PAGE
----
hedgehog concept
(HEJ.hawg kon.sept) n. An idea or concept that, if done extremely well and to the exclusion of almost everything else, can help a person‘s career or a company‘s business achieve their full potential.

Example Citation:
"Walgreens' hedgehog concept is to run the best, most convenient drug stores with high profit per customer visit," Jorndt continued. "We know who we are and what we are all about—running drug stores. We work like crazy to execute it in our stores."
—Rob Eder, "Out-foxing the hedgehog's rivals," Drug Store News, March 25, 2002

Earliest Citation:
The fox knows a little about many things, but the hedgehog knows only one big thing very well. The fox is complex; the hedgehog simple. And the hedgehog wins. Our research shows that breakthroughs require a simple, hedgehog-like understanding of three intersecting circles: what a company can be the best in the world at, how its economics work best, and what best ignites the passions of its people. Breakthroughs happen when you get the hedgehog concept and become systematic and consistent with it, eliminating virtually anything that does not fit in the three circles.
—Jim Collins, "Level 5 Leadership," Harvard Business Review, December 2000 / January 2001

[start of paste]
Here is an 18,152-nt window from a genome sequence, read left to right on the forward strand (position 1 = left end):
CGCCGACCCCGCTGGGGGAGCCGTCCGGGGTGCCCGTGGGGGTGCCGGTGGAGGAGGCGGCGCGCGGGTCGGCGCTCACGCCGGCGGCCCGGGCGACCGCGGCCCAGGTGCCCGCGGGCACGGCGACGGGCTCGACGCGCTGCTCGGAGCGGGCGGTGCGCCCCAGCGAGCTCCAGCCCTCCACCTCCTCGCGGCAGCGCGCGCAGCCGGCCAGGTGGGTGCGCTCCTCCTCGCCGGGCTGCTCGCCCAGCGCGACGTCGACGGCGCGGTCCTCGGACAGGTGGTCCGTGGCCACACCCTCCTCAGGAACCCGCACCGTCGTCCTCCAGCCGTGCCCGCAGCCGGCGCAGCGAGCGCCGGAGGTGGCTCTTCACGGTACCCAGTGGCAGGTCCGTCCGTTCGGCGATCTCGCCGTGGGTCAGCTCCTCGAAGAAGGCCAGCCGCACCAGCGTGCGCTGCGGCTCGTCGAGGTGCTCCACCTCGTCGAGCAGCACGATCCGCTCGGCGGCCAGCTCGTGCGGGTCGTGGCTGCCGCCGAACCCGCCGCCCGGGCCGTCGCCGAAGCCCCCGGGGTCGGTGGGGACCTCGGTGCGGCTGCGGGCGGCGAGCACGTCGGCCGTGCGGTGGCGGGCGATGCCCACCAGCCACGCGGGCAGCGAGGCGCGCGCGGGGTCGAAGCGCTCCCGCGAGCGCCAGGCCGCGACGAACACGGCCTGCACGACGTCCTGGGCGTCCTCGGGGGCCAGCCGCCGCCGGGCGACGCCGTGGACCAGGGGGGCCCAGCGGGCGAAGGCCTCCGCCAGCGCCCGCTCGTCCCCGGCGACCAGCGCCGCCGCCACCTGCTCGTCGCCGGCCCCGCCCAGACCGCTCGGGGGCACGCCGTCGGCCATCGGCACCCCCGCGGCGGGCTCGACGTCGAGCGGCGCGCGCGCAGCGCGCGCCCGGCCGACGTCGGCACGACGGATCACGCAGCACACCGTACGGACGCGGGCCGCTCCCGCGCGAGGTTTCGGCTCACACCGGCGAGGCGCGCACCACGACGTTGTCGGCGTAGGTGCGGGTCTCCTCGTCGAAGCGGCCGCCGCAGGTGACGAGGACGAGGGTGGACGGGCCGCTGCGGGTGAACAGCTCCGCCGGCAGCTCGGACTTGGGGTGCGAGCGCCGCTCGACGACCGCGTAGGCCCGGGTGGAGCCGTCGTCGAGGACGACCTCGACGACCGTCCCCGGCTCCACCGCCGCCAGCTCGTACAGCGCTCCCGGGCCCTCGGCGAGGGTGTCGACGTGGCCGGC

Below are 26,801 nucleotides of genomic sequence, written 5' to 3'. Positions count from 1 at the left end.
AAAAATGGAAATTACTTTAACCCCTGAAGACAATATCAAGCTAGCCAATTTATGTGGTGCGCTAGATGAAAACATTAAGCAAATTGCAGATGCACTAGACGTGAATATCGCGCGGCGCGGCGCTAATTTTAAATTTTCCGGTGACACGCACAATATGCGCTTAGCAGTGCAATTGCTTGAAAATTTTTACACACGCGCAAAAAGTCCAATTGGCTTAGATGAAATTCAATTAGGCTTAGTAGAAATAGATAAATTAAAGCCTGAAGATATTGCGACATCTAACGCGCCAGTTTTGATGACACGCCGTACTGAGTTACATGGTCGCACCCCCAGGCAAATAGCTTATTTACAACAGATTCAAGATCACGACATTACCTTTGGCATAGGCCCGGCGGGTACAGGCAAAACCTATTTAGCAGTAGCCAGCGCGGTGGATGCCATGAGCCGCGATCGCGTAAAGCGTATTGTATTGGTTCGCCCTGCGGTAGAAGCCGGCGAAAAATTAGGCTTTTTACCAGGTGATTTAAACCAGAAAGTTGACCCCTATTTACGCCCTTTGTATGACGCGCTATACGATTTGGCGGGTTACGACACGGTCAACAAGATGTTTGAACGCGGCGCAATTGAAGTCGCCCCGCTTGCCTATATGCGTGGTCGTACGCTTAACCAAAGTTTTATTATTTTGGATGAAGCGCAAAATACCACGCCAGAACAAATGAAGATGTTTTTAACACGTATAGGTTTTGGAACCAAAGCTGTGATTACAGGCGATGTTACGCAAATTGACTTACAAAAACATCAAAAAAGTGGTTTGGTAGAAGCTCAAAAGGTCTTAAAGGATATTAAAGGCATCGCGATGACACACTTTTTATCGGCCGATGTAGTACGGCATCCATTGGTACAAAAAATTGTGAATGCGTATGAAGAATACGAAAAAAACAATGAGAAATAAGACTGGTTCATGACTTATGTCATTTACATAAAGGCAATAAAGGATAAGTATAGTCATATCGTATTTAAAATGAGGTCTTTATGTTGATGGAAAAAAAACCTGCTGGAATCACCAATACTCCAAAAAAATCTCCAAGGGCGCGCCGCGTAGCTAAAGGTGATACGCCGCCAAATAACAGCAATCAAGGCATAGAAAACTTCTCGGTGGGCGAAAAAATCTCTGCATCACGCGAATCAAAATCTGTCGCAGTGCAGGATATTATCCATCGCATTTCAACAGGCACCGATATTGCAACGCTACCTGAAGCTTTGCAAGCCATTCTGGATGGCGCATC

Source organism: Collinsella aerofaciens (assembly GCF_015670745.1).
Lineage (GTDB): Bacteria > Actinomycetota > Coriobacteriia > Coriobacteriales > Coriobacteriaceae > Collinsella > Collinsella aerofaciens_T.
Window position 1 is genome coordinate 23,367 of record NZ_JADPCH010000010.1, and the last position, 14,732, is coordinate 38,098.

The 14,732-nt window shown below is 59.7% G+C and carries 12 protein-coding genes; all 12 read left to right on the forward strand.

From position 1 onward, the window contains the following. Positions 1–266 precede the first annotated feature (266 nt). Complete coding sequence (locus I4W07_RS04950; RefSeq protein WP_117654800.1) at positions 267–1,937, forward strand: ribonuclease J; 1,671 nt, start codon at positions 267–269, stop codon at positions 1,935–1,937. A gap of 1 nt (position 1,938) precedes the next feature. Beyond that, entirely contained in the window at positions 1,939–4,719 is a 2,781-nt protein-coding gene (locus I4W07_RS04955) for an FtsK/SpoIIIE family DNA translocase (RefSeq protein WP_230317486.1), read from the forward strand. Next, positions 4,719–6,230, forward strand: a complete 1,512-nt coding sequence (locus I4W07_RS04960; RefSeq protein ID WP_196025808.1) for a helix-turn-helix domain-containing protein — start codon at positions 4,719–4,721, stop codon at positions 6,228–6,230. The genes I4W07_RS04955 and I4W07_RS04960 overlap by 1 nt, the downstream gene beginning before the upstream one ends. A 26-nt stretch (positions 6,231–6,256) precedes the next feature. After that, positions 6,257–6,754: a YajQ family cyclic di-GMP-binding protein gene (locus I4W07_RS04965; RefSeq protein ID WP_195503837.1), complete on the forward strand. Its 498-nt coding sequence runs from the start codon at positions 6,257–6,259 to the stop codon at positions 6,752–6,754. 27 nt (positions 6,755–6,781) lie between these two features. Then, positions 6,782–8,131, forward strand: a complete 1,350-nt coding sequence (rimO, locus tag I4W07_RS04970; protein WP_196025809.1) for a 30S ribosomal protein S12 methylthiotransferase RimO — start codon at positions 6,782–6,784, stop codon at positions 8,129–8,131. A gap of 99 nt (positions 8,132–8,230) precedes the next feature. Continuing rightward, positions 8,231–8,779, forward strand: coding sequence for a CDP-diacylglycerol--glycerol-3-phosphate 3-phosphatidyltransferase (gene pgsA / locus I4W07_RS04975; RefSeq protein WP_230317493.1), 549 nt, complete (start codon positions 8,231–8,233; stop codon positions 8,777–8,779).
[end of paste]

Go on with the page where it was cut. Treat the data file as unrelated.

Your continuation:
Notes:
Today's head-scratcher of a phrase was inspired by a famous Isaiah Berlin essay called The Hedgehog and the Fox. Here are the opening lines of that essay, excerpted at length to give you the full flavor of Berlin's argument:


There is a line among the fragments of the Greek poet Archilochus which says: 'The fox knows many things, but the hedgehog knows one big thing'...[T]aken figuratively, the words can be made to yield a sense in which they mark one of the deepest differences which divide writers and thinkers, and, it may be, human beings in general. For there exists a great chasm between those, on one side, who relate everything to a single central vision, one system less or more coherent or articulate, in terms of which they understand, think and feel — a single, universal, organizing principle in terms of which alone all that they are and say has significance — and, on the other side, those who pursue many ends, often unrelated and even contradictory, connected, if at all, only in some de facto way, for some psychological or physiological cause, related by no moral or aesthetic principle...The first kind of intellectual and artistic personality belongs to the hedgehogs, the second to the foxes.
—Isaiah Berlin, The Hedgehog and the Fox, 1953

Berlin applies no value judgments to these categories; to him, they're just different ways of approaching the world. In business, however, the argument has been made that hedgehogs always beat foxes, and if you want to be a success or create a better company, then you must find the appropriate hedgehog concept. The person credited with first applying Berlin's basic idea to business is Jim Collins, author of the recent management bestseller, Good to Great.

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